In medieval times, Qatar was more often than not independent and a participant in the great Persian Gulf–Indian Ocean commerce. Many races and ideas were introduced into the peninsula from the sailors of Sindh, East Africa, South and Southeast Asia, as well as the Malay archipelago. Today, the traces of these early interactions with the oceanic world of the Indian Ocean survive in the small minorities of races, peoples, languages and religions, such as the presence of Africans and Shihus.
Although the peninsular land mass that makes up Qatar has sustained humans for thousands of years, for the bulk of its history, the arid climate fostered only short-term settlements by nomadic tribes. The Abbasid era (750-1258) saw the rise of several settlements, including Murwab. The Portuguese ruled from 1517 to 1538, when they lost to the Ottomans. Until 1913, it was a part of the Ottoman Empire.
The British initially sought out Qatar and the Persian Gulf as an intermediary vantage point en route to their colonial interests in India; although, the discovery of petroleum and other hydrocarbons in the early 20th century would re-invigorate their interest. During the 19th century, the time of Britain’s formative ventures into the region, the Al Khalifa clan reigned over the northern Qatari peninsula from the nearby island of Bahrain to the west.
Although Qatar had the legal status of a dependency, resentment festered against the Bahraini Al Khalifas along the eastern seaboard of the Qatari peninsula. In 1867, the Al Khalifas launched a successful effort to quash the Qatari rebels, sending a massive naval force to Al Wakrah. However, the Bahraini aggression was in violation of the 1820 Anglo-Bahraini Treaty. The diplomatic response of the British to this violation set into motion the political forces that would eventuate in the founding of the state of Qatar on December 18, 1878 (for this reason, the date of December 18 is celebrated each year as the National Day of Qatar). In addition to censuring Bahrain for its breach of agreement, the British Protectorate (per Colonel Lewis Pelly) asked to negotiate with a representative from Qatar.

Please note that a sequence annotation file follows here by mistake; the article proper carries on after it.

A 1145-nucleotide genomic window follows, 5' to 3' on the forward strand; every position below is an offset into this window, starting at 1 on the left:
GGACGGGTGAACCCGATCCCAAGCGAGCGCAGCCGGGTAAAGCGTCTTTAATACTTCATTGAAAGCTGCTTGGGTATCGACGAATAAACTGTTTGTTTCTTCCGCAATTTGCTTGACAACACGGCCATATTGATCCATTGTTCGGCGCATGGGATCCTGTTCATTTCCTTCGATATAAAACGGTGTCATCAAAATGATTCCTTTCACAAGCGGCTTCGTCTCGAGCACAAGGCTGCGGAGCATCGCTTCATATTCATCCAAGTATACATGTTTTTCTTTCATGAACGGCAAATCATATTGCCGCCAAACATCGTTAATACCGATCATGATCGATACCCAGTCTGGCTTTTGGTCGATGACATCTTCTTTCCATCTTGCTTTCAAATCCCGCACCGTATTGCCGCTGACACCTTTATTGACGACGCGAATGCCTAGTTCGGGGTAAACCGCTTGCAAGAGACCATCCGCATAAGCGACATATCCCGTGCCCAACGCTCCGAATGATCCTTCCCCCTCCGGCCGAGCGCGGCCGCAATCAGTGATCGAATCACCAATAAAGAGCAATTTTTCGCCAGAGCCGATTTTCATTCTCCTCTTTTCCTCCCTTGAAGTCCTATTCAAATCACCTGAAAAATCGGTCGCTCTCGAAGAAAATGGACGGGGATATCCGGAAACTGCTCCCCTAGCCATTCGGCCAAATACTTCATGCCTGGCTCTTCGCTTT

The request carried with it a tacit recognition of Qatar’s status as distinct from Bahrain. The Qataris chose as their negotiator the respected entrepreneur and long-time resident of Doha, Muhammed bin Thani. The Al Thanis had taken relatively little part in Persian Gulf politics, but the diplomatic foray ensured their participation in the movement towards independence and their hegemony as the future ruling family, a dynasty that continues to this day. The results of the negotiations left Qatar with a new-found sense of political selfhood, although it did not gain official standing as a British protectorate until 1916.
The Al Thani name came from Thani bin Muhammed. He came from a province called Najd in Saudia Arabia. In the year 1825 the Ottomon administration decided to put Thani as Hakim by the Ottomon Empire as they wanted him to represent them. After his death his son Muhammed bin Thani took his place. Muhammed was favoured by all the tribes living in Qatar. In year 1856 the five biggest tribes in Qatar decided all to have a meeting with Muhammed asking him to ask the Ottoman administration for independence from the Empire. In the year 1860 Muhammed had his First son Jassim bin Muhammed bin Thani. Jassim was born in Bahrain in al muharraq town. Jassim came to Qatar that same year and was raised within the Qatari tribes. The heads of the five tribes all liked Jassim and his strong personality. On year 1878 Sheikh Muhammed died and Shiekh Jassim is the new Hakim. The five tribes were called Alkuwari, Alnuami, Alattya, Almuhanidi and Alboainain. They all agreed after having a secret meeting between them and Jassim. On the day of the 18 of December 1878 the Ottomons were defeated and an independence was declared.
The Al Thani (Arabic: آل ثاني) family is the royal family of Qatar. They belong to Banu Tamim. The Al Thani family has been ruling Qatar since 1825.
List of Hakims and Emirs:
• Sheikh Thani bin Muhammed, Hakim of Qatar (1825-1850)
• Sheikh Muhammad bin Thani, Hakim of Qatar (1850-1878)
• Sheikh Jassim bin Muhammed Al Thani, Emir of Qatar (1878-1913)
• Sheikh Abdullah bin Jasssim Al Thani, Emir of Qatar (1914-1945)
• Shiekh Hamad bin Abdullah Al Thani, Emir of Qatar (1945-1946)
• Sheikh Ali bin Abdullah Al Thani, Emir of Qatar (1949-1960)
• Sheikh Ahmad bin Ali Al Thani, Emir of Qatar (1960- 1972)
• Sheikh Khalifa bin Hamad Al Thani, Emir (1972-1995)
• Sheikh Hamad bin Khalifa Al Thani, present Emir of Qatar Since 1995.